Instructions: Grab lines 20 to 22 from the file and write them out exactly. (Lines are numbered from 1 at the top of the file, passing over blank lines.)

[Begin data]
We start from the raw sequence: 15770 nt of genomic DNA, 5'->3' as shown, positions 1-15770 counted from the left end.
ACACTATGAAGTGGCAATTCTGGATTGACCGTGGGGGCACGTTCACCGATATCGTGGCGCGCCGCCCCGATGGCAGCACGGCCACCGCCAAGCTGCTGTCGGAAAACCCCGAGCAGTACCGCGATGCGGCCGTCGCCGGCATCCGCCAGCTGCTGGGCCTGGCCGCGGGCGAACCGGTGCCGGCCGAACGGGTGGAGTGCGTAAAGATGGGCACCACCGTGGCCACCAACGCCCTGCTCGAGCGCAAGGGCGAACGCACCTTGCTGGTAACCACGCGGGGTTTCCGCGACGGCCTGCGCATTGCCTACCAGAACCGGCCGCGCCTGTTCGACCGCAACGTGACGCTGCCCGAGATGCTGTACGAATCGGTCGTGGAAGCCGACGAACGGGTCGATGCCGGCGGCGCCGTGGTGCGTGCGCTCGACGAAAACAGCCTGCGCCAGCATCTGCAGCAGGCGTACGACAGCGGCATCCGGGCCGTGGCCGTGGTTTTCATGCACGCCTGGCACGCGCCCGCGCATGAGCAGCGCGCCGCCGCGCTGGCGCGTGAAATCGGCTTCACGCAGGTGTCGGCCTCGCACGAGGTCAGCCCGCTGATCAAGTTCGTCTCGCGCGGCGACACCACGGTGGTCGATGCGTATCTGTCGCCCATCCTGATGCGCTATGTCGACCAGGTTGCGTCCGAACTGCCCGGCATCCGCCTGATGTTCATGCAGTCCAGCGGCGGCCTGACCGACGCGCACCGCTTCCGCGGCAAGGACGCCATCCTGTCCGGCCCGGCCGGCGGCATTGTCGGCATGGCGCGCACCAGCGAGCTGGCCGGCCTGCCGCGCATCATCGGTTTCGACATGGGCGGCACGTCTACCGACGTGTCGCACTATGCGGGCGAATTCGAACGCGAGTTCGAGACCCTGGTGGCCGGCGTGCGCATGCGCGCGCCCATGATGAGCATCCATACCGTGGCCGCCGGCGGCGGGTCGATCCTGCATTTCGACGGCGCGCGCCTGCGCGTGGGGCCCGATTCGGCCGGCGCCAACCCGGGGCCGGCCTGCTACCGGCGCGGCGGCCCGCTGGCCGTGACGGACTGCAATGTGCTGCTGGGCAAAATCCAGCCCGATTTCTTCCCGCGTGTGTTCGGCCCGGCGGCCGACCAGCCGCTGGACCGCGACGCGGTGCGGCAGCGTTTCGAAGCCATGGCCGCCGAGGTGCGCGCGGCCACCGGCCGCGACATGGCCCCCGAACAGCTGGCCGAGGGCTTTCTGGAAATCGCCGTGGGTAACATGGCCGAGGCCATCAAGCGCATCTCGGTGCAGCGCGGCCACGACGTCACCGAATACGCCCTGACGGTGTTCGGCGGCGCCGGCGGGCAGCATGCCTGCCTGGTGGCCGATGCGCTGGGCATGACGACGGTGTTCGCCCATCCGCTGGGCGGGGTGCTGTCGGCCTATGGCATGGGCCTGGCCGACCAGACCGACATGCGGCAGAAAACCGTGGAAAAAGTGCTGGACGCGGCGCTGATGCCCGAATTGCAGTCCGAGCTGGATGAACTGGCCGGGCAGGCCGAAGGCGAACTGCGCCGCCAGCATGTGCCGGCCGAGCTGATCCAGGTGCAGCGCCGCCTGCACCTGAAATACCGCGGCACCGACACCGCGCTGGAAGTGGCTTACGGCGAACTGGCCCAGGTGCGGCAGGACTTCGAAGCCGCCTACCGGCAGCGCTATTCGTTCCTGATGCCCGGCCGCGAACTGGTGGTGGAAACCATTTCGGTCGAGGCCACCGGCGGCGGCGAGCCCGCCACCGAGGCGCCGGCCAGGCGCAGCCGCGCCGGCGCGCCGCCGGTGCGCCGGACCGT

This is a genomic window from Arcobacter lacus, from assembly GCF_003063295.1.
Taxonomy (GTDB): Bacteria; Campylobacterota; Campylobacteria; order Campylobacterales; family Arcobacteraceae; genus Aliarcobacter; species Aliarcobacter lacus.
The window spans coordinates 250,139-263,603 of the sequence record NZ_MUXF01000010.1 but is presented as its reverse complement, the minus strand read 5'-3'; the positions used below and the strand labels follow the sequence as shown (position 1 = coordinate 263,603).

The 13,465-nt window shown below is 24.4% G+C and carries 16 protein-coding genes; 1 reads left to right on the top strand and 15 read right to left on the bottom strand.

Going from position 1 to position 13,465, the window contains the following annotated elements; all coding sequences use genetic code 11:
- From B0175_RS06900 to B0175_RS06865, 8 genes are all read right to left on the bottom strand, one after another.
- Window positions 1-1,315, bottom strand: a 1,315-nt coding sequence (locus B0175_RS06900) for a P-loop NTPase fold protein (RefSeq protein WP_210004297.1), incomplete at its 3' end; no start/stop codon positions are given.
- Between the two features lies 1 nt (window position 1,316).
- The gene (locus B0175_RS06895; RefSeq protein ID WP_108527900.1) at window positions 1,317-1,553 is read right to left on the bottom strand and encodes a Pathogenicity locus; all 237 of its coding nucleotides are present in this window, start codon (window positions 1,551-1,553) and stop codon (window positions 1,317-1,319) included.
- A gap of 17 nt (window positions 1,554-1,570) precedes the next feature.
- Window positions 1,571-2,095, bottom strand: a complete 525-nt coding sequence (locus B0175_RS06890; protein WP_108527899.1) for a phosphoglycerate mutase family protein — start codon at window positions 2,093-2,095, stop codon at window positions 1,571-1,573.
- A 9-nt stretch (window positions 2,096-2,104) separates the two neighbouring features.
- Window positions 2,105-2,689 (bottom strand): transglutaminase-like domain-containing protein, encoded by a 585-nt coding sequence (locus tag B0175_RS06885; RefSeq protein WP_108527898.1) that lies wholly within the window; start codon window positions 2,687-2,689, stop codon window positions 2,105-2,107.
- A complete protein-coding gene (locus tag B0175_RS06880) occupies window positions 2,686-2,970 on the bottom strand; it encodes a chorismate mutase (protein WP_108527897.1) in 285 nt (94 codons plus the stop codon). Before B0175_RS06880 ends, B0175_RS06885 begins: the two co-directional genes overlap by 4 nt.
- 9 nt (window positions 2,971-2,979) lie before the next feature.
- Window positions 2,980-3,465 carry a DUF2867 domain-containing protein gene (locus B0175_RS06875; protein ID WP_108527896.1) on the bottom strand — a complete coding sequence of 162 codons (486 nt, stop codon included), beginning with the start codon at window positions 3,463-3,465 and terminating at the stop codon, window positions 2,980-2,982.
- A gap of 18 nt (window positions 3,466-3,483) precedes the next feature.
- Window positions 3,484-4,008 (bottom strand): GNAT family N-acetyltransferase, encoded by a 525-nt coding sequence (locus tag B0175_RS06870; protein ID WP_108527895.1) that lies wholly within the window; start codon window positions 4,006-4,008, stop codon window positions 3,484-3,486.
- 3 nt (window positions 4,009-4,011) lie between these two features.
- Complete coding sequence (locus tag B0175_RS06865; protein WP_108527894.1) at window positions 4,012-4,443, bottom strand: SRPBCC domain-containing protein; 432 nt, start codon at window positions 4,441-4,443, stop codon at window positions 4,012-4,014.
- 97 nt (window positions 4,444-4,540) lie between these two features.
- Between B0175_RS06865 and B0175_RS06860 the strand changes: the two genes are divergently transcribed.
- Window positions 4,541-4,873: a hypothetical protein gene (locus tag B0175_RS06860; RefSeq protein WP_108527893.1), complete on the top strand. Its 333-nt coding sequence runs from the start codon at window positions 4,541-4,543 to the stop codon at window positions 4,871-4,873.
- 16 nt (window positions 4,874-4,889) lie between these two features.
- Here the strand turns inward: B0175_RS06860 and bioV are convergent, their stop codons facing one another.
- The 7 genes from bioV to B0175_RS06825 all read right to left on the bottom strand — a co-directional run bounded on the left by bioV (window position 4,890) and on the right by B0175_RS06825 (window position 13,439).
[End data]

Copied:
- Window positions 3,484-4,008 (bottom strand): GNAT family N-acetyltransferase, encoded by a 525-nt coding sequence (locus tag B0175_RS06870; protein ID WP_108527895.1) that lies wholly within the window; start codon window positions 4,006-4,008, stop codon window positions 3,484-3,486.
- 3 nt (window positions 4,009-4,011) lie between these two features.
- Complete coding sequence (locus tag B0175_RS06865; protein WP_108527894.1) at window positions 4,012-4,443, bottom strand: SRPBCC domain-containing protein; 432 nt, start codon at window positions 4,441-4,443, stop codon at window positions 4,012-4,014.